Wednesday, March 03, 2010

McDonald vs. Chicago and the concept of Incorporation

I am not a legal scholar nor am I a SCOTUS groupie. I am a gun owner and have given a large portion of my life to a service I believe was to defend this country and our constitutional rights. In my simple layman's mind, I always believed and can not see how it is otherwise than that the Bill of Rights applies to ALL citizens of the United States of America. Apparently this idea that I had has a term to describe it and that is "incorporation".

It seems that the U.S. Constitution wasn't accepted to have applied to all citizens but only those in Federal enclaves such as the capital, Washington, D.C. How then did the SCOTUS manage to come up with the decision they made in Rowe v. Wade? Why do states all read a suspect his/her "Miranda rights"? Seems to me that it was spin...

Well, Chicago and Illinois have long had rather draconian "gun" laws (really people control laws) and on behalf of one Mr. Otis McDonald suit was filed for relief. Yesterday, oral arguments were made before the Supreme Court of the United States. David Hardy and others seem to think that incorporation will win. We'll have to wait and see and also see just what the result of the ruling will be.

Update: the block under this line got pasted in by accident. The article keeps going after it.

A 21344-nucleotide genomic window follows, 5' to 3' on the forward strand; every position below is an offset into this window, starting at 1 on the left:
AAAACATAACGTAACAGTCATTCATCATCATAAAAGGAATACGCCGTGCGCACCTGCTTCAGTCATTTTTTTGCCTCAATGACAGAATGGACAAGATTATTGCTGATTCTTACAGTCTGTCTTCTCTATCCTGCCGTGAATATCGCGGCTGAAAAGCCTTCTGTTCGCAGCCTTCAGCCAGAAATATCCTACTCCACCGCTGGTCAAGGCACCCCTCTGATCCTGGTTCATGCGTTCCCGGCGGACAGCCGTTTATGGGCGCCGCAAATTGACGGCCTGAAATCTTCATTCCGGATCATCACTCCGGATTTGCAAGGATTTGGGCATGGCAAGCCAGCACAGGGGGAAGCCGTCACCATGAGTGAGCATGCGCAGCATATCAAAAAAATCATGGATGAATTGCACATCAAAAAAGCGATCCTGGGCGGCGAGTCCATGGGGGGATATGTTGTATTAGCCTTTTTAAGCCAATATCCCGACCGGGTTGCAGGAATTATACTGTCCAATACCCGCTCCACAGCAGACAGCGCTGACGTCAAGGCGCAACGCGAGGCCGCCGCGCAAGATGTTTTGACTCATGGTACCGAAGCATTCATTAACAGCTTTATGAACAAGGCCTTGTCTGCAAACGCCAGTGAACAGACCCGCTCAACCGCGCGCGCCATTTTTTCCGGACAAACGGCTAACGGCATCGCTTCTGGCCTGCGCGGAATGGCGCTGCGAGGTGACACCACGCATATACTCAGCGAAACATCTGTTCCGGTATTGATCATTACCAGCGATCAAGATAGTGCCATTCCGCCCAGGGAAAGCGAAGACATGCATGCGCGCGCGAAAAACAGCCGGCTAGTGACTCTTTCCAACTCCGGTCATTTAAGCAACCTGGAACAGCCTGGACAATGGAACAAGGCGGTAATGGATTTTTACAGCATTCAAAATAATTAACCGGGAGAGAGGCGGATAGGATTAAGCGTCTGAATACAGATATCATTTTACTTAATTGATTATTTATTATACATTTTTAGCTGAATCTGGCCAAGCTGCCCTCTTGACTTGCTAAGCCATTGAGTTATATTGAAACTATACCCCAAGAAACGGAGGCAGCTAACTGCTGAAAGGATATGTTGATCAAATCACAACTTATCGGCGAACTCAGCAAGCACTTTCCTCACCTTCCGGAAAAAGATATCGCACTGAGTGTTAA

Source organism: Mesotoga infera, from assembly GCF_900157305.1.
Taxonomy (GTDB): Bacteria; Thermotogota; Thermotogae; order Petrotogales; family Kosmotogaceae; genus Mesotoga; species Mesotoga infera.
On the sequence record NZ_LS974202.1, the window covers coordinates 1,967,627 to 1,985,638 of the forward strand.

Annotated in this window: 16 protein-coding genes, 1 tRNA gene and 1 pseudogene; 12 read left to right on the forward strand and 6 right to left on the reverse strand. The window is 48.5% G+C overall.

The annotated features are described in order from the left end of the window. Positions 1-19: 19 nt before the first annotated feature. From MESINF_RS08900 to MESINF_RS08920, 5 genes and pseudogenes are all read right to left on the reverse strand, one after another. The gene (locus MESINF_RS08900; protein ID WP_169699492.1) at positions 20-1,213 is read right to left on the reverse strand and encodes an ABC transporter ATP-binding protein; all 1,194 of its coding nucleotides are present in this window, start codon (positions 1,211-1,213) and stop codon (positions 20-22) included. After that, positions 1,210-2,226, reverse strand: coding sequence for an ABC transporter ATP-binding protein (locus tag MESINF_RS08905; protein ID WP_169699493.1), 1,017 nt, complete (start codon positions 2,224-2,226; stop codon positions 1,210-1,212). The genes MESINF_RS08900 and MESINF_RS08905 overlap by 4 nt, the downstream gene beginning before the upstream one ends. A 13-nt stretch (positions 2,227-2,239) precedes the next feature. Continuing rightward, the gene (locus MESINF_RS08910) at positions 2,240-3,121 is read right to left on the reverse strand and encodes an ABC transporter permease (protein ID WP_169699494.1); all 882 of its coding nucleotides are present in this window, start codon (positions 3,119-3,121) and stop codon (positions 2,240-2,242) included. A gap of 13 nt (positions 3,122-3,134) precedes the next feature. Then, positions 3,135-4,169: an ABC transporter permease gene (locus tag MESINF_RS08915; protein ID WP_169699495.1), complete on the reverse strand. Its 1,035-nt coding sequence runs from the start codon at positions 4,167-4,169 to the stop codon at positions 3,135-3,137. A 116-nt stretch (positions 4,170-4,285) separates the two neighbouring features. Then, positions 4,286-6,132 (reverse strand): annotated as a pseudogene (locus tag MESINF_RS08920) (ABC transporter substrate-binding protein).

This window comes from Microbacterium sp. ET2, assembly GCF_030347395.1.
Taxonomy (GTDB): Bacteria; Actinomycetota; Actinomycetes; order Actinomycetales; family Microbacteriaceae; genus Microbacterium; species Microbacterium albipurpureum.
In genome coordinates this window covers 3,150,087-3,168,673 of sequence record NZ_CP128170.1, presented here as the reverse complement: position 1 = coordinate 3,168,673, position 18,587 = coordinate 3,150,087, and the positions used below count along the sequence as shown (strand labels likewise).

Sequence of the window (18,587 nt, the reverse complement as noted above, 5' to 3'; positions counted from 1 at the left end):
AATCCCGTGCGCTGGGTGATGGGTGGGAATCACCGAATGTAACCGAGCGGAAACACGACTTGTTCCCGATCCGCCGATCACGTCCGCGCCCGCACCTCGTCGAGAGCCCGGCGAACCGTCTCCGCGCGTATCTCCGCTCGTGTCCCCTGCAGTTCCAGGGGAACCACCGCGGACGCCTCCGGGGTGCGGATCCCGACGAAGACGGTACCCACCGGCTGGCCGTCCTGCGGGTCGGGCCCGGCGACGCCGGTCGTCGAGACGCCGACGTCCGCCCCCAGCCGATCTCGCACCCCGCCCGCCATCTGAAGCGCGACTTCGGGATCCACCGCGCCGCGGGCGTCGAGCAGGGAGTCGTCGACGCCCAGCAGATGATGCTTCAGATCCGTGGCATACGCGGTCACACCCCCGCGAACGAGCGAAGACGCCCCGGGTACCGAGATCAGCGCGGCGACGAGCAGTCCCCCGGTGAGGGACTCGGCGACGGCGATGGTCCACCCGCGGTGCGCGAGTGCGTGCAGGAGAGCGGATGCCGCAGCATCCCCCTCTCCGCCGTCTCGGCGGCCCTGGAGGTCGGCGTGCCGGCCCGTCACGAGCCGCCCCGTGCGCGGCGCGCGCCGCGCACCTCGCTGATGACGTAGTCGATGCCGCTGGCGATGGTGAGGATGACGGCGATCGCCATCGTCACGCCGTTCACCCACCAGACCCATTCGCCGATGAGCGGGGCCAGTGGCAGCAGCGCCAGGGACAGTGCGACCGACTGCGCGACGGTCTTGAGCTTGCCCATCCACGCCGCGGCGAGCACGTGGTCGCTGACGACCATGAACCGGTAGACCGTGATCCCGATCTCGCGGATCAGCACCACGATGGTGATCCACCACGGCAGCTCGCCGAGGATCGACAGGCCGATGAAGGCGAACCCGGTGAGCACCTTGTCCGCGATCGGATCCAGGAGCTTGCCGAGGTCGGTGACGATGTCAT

Just about 2 years ago, in District of Columbia v. Heller, gun owners and gun owners' rights advocates thought they'd had affirmation of the 2nd Amendment to the Constitution. The result in D.C. has been a series of obstructionist moves by the local government without enforcement of the ruling by the Executive Branch (i.e. the President, Barack Obama). Further, some cities and states, such as Massachusetts, Illinois, New York City, and Chicago have refused to accept that U.S. Constitution applies to the people within their borders. Thus we have this lawsuit.

Given the current Congress's inability to comprehend the Constitution, precedent, or even common sense, I doubt that they or their kin at the local level will move to comply with any ruling that eases access to firearms for the law abiding. Such a concept is the antitheses of their belief that the common person is capable of reasoned self-determination.

If you want a really educated explanation of the case or simply to read further I suggest that you check out David Hardy's blog, Of Arms and the Law and the links he provides.

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